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Overseas Direct Investment - The Compliance Conundrum

Quite often, we have seen Indian entities and individuals unintentionally violating the provisions of ODI regulations, and thereafter face show-causes from either the Enforcement Directorate (ED), Directorate of Revenue Intelligence (DRI), Reserve Bank of India (RBI), Banks or other authorities. A minor slip in the ODI compliances may land entrepreneurs into very serious penal consequences.


Before we start, you probably want to read on what ODI is, what are the restrictions and sources of funding. We covered all this and more in our article here.

Here's what's covered in this article:


Quick recap (for those of you who ignored the other article):


What is overseas direct investment (ODI)?


Investments made by Indian Entities (Companies or LLPs) or Resident Indian Individuals by way of:

  • Contribution to the capital of a newly formed foreign entity

  • Subscription to the Memorandum of Association of a foreign entity

  • By way of investment in the existing shares of a foreign entity either by market purchase or private placement or through stock exchange

This however, excludes include portfolio investments*

(*portfolio investment refers to passive investment in overseas securities made with the expectation of earning a return where the investor is not interested or a participant in the management and functions of the business of the overseas entity).


Few important definitions to understand:


Joint Venture (JV) Investment in an overseas entity is made jointly by one or more individuals or one or more entities or any combination of individuals and entities where at least one of the investor is resident in India


Wholly Owned Subsidiary (WOS)

When investment made by a single entity or individual is an entity overseas is referred to as the overseas Wholly owned subsidiary (WOS).



What are the compliances and reporting requirements?


The compliances and reporting requirements are applicable to both Indian Entities or Individuals making overseas direct investments outside India in a JV/ WOS:


A. Form ODI


Timeline for reporting:

One time requirement- at the time of remittance of funds (whether initial or subsequent)


Compliance Procedures and Reporting Requirements:

  • Submission of application in the Form ODI (part I) for remittance of funds overseas in the entity outside India along with the necessary annexures such as valuation Certificate, CA Certificate, copy of board resolution, Form A2 and other declarations as given under the rules with the bank.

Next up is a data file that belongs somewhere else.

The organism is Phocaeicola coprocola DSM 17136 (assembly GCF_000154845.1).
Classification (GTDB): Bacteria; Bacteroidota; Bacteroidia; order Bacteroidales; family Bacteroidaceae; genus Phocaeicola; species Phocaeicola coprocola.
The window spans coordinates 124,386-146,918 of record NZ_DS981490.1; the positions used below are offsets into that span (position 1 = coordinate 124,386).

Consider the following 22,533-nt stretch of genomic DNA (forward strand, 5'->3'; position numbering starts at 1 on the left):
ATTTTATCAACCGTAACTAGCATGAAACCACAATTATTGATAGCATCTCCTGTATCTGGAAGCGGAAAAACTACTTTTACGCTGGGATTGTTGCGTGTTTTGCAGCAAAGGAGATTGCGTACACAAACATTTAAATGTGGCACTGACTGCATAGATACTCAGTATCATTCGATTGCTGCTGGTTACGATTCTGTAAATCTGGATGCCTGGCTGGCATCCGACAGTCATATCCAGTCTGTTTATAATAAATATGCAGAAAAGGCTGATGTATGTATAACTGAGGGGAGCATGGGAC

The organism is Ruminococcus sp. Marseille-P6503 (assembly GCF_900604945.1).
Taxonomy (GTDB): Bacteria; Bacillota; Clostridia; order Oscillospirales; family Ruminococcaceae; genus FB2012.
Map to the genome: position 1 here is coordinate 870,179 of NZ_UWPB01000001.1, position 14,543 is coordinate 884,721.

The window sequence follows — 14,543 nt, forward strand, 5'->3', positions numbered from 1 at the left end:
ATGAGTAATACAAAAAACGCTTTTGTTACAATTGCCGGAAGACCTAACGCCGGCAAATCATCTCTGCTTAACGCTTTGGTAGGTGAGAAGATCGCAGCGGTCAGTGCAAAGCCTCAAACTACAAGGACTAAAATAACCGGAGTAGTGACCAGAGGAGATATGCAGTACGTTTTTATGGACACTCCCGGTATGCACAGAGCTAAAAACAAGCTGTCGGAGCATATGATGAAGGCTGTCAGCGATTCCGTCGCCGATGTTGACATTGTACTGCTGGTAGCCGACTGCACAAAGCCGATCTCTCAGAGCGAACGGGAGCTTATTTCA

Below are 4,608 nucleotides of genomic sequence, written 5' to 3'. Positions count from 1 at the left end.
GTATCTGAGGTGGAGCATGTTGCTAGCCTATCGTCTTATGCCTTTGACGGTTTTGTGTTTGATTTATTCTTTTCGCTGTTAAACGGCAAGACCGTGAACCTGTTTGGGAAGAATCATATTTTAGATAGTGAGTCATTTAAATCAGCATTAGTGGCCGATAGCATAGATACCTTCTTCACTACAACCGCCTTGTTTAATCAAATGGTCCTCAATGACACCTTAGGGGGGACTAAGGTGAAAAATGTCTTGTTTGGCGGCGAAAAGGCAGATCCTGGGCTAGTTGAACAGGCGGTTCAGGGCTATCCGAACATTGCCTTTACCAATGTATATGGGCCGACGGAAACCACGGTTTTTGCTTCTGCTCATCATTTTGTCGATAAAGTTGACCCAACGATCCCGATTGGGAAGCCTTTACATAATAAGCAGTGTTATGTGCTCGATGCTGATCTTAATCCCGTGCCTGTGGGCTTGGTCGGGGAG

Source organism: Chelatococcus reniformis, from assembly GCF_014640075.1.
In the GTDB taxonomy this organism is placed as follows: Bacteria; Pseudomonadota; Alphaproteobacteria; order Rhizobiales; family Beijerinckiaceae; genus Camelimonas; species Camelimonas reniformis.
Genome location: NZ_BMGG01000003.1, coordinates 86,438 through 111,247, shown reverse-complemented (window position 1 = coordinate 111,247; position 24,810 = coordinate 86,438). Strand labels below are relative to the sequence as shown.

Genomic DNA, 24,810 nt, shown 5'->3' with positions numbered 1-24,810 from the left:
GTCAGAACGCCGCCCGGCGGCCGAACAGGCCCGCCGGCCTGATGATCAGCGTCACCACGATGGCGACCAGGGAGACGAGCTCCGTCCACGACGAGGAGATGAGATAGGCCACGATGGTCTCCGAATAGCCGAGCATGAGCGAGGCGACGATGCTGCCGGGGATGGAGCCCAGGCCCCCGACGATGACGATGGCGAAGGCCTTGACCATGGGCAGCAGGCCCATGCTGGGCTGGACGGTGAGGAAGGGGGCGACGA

• After receiving the aforesaid documents, AD Bank shall verify all the Documents and if found in order, forwards the same to RBI.

  • RBI then allots an Unique Identification Number (UIN) for that particular JV/ WOS.

  • UIN No. is allotted by RBI to Indian Party in respect of each JV/ WOS outside India.


B. Submission of share certificates with the Reserve bank of India


Timeline for reporting:

One time requirement- within 6 months from the date of investment.


C. Filing of Form FLA (Foreign Liabilities and Assets)


Timeline for reporting:

Annually on or before 15 July


D. Filing of Annual Performance Report


Timeline for reporting:

Annually on or before 31 December


E. Reporting of any changes post investment in the overseas entity


Timeline for reporting:

Event based- within 30 days of the change being effected


F. Remittance of any source of foreign exchange earnings by way of dividend earnings, royalty, technical know-how fee and other entitlements on such investments


Timeline for reporting:

within 60 days of its falling due


G. Disinvestments from the shares or repayment of loan given to the overseas JV/ WOS


Timeline for reporting:

within 30 days of disinvestment and sale proceeds of shares / securities shall be repatriated to India within 90 days from the date of sale.



Consequences of non-compliance


The regulators continue to have controls over ODI through the above-mentioned compliance reporting requirements. There are also stringent rules to regulate other important aspects such as write offs, or transfer of shares at a loss etc.


A minor slip in the ODI compliances may land entrepreneurs into very serious penal consequences. Hence, the following measures should be immediately adopted:


  • Seek professional advise and regularise the non compliance

  • Apply for a suo moto compounding with the RBI

  • Regularly comply with the annual filing requirements and ensure that all the necessary compliances are duly performed.


The policymakers have been actively encouraging Indian entities and individuals to set up shop on overseas jurisdictions. However, obviously, this has been exploited for money laundering purposes, and threatening the Indian economy.


The looming threat is that money going out of India may either be used in spurious ventures overseas, or may just get parked in some offshore jurisdictions, or may find its way back home in surrogate forms.


With this premise, the entire ODI regulations were brought in practice to ensure greater vigilance and governance.


Need our help with ODI compliance? Feel free to contact us! Our team of experts will be happy to help.

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